In 2020, the Carbon Disclosure Project (CDP) asked companies to provide data about their efforts to reduce greenhouse gas emissions and mitigate climate change risk. Responding companies are scored across four key areas: disclosure; awareness; management; and leadership. This company received a CDP Climate Change Score of B-.
Source: CDP (2020)
The 2019 Corporate Human Rights Benchmark assessed 200 of the largest publicly traded companies in the world from the Agricultural Products, Apparel, Extractives and ICT Manufacturing sectors on 100 human rights indicators. This company's score was in the 40-50 band range. The overall average score was a disappointing 24%.
Source: CHRB (2019)
In 2020, the Carbon Disclosure Project (CDP) asked companies to provide data about their efforts to manage and govern freshwater resources. Responding companies are scored on six key metrics: transparency; governance & strategy; measuring & monitoring; risk assessment; targets & goals; and value chain engagement. This company received a CDP Water Security Score of B-.
Source: CDP (2020)
This company received an S&P Global ESG Score of 61/100 in the Food Products category of the S&P Global Corporate Sustainability Assessment, an annual evaluation of companies' sustainability practices (last updated 7 Feb 2021). The rankings are based on an analysis of corporate economic, environmental and social performance, assessing issues such as corporate governance, risk management, environmental reporting, climate strategy, human rights and labour practices.
Source: S&P Global (2021)
New research (2014) from Friends of the Earth in Indonesia, Liberia, Uganda and Nigeria, shows how Wilmar International, one of the world's largest palm oil traders, continue their abusive practices of deforestation and land-grabbing, despite promises to stop.
Source: FOE Europe (2014)
This company sources palm oil from 18 of the 25 dirty palm oil producers identified in the 2018 Greenpeace report "The Final Countdown". Despite announcing a groundbreaking 'no deforestation, no peat, no exploitation' policy in 2013, the report found that Wilmar still gets its palm oil from groups that are destroying rainforests and stealing land from local communities.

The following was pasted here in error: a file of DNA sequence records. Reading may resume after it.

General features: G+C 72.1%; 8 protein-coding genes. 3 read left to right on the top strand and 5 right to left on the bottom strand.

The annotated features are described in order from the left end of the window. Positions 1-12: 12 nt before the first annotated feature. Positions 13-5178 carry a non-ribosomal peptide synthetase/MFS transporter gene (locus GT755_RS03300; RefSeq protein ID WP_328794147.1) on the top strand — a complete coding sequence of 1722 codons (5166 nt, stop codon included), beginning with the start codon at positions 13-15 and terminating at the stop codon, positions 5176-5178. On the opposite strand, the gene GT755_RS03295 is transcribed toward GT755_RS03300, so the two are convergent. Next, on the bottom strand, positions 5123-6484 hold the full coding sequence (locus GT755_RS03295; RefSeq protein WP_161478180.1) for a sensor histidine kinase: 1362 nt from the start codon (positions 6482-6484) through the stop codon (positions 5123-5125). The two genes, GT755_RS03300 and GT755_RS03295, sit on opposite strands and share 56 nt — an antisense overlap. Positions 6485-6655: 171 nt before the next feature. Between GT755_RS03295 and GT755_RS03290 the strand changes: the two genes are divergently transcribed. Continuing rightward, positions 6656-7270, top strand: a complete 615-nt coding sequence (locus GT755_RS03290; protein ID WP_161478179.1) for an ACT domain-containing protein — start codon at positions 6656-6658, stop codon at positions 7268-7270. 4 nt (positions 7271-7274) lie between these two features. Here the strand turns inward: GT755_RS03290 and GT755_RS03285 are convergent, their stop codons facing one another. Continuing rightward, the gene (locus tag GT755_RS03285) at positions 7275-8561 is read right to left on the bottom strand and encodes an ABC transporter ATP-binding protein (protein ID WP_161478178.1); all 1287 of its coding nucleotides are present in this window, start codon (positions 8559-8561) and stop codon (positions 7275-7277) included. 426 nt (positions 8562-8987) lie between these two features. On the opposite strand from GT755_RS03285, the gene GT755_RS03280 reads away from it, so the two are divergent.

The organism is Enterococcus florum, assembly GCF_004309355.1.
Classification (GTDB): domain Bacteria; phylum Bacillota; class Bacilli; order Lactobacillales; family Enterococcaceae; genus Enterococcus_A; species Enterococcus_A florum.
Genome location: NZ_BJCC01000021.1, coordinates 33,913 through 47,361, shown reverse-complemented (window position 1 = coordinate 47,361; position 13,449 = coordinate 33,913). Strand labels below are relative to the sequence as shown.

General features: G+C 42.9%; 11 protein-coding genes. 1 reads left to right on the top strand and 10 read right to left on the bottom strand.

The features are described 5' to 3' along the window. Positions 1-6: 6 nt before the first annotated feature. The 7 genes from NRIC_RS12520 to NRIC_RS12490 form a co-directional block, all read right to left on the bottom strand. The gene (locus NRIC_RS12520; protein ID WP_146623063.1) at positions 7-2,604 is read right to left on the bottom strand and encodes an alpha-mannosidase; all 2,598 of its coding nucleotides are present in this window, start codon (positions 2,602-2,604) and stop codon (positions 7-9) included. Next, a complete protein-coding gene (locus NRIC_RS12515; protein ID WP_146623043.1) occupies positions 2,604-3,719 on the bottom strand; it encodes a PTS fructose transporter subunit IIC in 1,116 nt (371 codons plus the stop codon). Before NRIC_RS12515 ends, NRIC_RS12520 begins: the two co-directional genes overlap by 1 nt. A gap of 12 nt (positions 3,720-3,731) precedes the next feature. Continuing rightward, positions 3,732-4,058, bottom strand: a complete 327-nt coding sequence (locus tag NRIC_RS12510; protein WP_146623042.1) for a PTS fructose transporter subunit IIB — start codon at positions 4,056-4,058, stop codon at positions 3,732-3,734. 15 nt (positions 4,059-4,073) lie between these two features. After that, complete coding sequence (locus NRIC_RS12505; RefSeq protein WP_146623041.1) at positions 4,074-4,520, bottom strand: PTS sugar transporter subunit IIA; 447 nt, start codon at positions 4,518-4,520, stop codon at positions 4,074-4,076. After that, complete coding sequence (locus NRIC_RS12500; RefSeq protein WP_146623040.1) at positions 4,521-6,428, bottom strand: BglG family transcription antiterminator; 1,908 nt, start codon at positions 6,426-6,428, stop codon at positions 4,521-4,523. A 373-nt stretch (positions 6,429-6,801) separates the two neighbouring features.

Source: Greenpeace (2018)
A 2016 report by Amnesty International found a range of labour rights abuses on the plantations operated by Wilmar's subsidiaries and suppliers in Indonesia. These abuses include worst forms of child labour, forced labour, discrimination against women workers, people being paid below the minimum wage, and workers suffering injuries from toxic chemicals
Source: Amnesty Intl (2016)
This article from German NGO Rainforest Rescue reveals how in Indonesia, people are driven off their land, and the rainforest they depend on to make a living is turned into giant palm oil plantations. Anyone who resists is intimidated, arrested or held at gunpoint. Wilmar's armed security forces have been used repeatedly to silence the people who defend themselves against land grab and violence. Wilmar operates plantations in Sumatra and Borneo that cover up to 600.000 hectares of land, and is notorious for illegal logging and human rights violations.
Source: Rainforest Rescue (2014)
This company received a score of 22.4/100 in the Newsweek Green Ranking 2017, which ranks the world's largest publicly traded companies on eight indicators covering energy, greenhouse gases, water, waste, fines and penalties, linking executive pay to sustainability targets, board-level committee oversight of environmental issues and third-party audits. Ranking methodology by Corporate Knights and HIP Investor.
Source: Newsweek (2017)
The Forest 500 identifies, ranks, and tracks the governments, companies and financial institutions worldwide that together could virtually eradicate tropical deforestation. Rankings are based on their public policies and commitments and potential impacts on tropical forests in the context of forest risk commodities (palm oil, soy, beef, leather, timber and paper). This company received a score of 27%.